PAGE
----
Most companies allow remote access to the corporate network via virtual private network (VPN). While a VPN connection allows a trusted host to connect to a corporate network over an insecure medium, trust remains an issue. Unless your customers own and maintain the computers remotely accessing their Windows network, those machines cannot be considered trustworthy. They could be running an ancient operating system and be completely infested with viruses and spyware. Enter Network Access Protection.
Network Access Protection is a security feature scheduled to make its debut in Longhorn Server. Its job is to analyze computers running Windows Vista that are connecting to the corporate network and verify that those computers adhere to the corporate security policy. For example, Network Access Protection can be used to make sure that any computer remotely connecting to your customer's network is running the latest Windows security patches. It can also be used to ensure that various security features, such as the Windows firewall, are enabled.
It's important to note that Network Access Protection is only designed to make sure that computers remotely connected to the network comply with your customer's corporate security policy. Network Access Protection does nothing to verify the identity of a remote user or to keep intruders out of the network. Authentication is performed by your customer's virtual private network server (with help from the RADIUS server), not by a Network Access Protection server.
How Network Access Protection works
When deploying a Network Access Protection server, you must create a couple of policies. The first is the network health policy, which is simply a definition of what it means for a PC to be healthy. For example, if your customer considers a PC with the latest security patches and antivirus definitions to be healthy, then the network health policy would mandate that computers have the latest security patches and antivirus definitions.
When a PC connects to the VPN and the user is authenticated, the network policy server requests that the PC provide it with a statement of health. For now, only workstations running Windows Vista are equipped to provide health statements -- a summary of the computer's configuration as it relates to security. When the network policy server receives the statement of health, it compares it against one or more system health validators, and uses the results to determine whether or not the computer is compliant with the network security policy. Network Access Protection can also be configured so that in the case of a failure, remote computers are automatically treated as being non compliant, so as to avoid accidentally allowing a non-compliant computer to access the network.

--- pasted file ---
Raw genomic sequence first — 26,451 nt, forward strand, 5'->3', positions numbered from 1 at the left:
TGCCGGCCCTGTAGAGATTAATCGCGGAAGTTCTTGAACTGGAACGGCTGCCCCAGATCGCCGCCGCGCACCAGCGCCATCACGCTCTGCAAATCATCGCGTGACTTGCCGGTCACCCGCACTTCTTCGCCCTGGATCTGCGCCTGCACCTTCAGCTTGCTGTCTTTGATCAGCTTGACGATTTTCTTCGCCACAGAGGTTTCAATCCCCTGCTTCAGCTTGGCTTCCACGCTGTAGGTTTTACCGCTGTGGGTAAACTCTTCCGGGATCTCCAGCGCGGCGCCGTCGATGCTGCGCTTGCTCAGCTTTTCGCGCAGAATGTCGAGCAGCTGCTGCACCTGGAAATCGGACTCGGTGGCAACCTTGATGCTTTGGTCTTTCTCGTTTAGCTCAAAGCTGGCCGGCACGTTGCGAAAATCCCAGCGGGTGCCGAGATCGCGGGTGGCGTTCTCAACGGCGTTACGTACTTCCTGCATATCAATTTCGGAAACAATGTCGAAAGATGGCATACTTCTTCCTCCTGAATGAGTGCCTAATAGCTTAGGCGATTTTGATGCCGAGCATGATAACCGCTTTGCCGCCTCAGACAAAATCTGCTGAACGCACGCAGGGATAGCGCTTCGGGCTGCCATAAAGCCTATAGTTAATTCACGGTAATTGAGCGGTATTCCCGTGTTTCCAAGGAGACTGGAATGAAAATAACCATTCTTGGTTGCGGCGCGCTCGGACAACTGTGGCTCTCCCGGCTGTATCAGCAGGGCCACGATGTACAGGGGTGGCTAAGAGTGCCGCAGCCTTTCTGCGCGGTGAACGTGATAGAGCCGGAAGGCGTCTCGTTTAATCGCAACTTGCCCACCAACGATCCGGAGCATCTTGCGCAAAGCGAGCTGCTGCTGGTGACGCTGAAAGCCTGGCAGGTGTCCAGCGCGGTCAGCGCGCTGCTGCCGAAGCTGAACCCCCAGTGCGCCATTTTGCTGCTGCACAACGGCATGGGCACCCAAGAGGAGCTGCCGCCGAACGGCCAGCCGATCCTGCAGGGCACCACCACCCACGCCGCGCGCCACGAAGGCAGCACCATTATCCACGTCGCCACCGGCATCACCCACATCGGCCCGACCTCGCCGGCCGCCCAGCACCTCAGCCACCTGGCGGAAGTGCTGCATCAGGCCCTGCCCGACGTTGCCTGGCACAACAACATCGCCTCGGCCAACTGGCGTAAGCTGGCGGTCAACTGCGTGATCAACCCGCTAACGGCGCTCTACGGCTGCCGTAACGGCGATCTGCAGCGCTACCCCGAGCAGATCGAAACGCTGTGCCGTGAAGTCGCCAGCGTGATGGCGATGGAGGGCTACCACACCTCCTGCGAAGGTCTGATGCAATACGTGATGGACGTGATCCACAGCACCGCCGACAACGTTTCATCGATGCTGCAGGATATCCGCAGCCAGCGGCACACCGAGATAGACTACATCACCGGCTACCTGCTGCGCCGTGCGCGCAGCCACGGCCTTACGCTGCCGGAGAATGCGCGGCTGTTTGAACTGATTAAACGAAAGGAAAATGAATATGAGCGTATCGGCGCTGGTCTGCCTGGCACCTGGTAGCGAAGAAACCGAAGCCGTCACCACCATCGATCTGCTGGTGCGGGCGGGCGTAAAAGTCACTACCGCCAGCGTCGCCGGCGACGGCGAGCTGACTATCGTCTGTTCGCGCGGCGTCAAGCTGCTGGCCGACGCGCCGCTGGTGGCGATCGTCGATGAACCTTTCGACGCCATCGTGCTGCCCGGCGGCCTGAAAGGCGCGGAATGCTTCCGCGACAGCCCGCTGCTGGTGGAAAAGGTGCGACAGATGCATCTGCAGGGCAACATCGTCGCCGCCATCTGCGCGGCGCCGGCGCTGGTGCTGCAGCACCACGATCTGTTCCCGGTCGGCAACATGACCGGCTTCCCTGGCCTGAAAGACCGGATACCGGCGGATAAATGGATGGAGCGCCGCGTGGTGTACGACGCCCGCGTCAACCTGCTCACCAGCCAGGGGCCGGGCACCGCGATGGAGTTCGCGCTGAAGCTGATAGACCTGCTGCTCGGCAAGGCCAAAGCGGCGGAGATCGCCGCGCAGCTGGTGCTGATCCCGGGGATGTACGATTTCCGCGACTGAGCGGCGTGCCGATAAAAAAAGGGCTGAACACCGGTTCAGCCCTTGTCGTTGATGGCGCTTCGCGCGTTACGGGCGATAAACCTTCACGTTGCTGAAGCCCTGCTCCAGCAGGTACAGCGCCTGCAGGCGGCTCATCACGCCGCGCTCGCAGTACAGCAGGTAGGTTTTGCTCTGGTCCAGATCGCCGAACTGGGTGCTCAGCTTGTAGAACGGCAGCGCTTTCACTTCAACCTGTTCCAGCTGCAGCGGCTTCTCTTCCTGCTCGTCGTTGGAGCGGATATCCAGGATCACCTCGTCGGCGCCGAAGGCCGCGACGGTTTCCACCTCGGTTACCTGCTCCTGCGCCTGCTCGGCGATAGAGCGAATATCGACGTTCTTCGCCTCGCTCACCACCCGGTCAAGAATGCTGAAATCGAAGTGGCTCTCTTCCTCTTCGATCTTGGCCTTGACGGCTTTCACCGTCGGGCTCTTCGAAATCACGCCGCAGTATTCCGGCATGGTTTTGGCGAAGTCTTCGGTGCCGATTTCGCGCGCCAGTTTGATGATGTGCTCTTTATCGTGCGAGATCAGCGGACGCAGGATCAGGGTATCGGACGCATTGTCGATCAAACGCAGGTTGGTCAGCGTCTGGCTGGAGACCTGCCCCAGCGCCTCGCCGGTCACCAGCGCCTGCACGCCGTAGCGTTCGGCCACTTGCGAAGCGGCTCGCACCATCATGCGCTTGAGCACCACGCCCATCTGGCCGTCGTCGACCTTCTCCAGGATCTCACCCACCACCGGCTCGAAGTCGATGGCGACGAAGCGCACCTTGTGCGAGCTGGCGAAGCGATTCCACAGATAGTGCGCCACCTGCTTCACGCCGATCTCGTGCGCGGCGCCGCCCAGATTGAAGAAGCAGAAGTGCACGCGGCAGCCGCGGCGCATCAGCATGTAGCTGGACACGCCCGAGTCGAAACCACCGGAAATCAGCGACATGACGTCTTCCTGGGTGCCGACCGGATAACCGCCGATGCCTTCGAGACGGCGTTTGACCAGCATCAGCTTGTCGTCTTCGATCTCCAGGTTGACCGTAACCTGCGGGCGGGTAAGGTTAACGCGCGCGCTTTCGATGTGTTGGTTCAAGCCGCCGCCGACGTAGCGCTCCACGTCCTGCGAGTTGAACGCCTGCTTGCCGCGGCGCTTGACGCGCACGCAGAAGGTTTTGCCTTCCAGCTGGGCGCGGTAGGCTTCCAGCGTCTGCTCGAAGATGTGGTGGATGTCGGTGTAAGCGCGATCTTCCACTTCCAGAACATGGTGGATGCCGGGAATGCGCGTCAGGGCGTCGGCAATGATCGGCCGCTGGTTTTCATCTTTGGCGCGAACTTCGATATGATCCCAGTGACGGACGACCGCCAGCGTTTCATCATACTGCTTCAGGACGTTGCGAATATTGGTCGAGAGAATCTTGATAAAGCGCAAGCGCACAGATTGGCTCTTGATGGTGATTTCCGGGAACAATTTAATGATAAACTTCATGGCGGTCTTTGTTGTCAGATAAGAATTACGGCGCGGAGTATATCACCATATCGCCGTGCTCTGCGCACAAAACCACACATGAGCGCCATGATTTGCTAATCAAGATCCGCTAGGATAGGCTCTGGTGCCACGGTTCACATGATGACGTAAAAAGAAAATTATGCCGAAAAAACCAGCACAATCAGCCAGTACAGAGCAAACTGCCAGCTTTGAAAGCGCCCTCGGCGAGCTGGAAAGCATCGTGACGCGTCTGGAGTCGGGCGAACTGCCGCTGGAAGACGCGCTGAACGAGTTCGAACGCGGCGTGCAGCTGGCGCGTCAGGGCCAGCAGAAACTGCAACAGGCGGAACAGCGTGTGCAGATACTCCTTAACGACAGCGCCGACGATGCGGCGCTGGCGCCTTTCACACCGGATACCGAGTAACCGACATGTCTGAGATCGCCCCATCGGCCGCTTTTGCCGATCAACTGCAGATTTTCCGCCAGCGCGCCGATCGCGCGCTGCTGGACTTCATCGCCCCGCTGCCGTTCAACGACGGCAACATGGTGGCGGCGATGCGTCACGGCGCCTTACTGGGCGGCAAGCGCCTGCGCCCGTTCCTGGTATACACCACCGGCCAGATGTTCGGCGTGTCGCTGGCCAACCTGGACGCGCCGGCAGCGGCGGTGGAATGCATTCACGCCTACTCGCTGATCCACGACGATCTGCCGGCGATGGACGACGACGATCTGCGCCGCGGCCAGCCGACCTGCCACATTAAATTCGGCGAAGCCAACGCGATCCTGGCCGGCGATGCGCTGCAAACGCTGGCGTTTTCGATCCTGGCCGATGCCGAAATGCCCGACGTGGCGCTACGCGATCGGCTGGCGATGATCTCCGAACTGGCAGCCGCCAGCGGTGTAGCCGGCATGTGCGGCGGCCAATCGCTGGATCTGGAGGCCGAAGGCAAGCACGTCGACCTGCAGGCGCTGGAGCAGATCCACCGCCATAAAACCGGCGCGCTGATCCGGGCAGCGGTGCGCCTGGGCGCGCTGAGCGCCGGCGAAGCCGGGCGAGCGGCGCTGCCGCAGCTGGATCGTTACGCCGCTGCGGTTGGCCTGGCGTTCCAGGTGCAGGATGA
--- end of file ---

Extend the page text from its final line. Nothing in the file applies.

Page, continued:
It's up to the administrator to determine what happens to non-compliant PCs. If Network Access Protection is running in Monitoring Only mode, then the connection will be granted, but the particulars of the non-compliance will be logged. If Network Access Protection is not running in Monitoring Only mode, then non-compliant computers are typically placed into isolation mode. Isolation mode gives non-compliant computers access to an isolated network segment and prevents access to the rest of the corporate network.
The isolated segment can theoretically be used to host resources that can help the computer become compliant. The isolated network segment might contain a WSUS server that could deploy security patches to non-compliant computers. Or you may place hardened servers with read-only copies of critical data onto isolated segments so that users can still access the data they need, but can not compromise the integrity of the data (or the network in general).
Although Network Access Protection has not been released yet, I think that it will completely change the way that virtual private networks are implemented. Network Access Protection is destined to become an indispensible technology because it will allow network administrators to protect their networks against remote connections from insecure computers. As a hardware and software reseller, it is important for you to have a basic understanding of Network Access Protection, because it's something that the majority of your customers are probably going to want once it becomes available.
About the author
Brien M. Posey, MCSE, is a Microsoft Most Valuable Professional for his work with Windows 2000 Server and IIS. Brien has served as the CIO for a nationwide chain of hospitals and was once in charge of IT security for Fort Knox. As a freelance technical writer he has written for Microsoft, TechTarget, CNET, ZDNet, MSD2D, Relevant Technologies and other technology companies.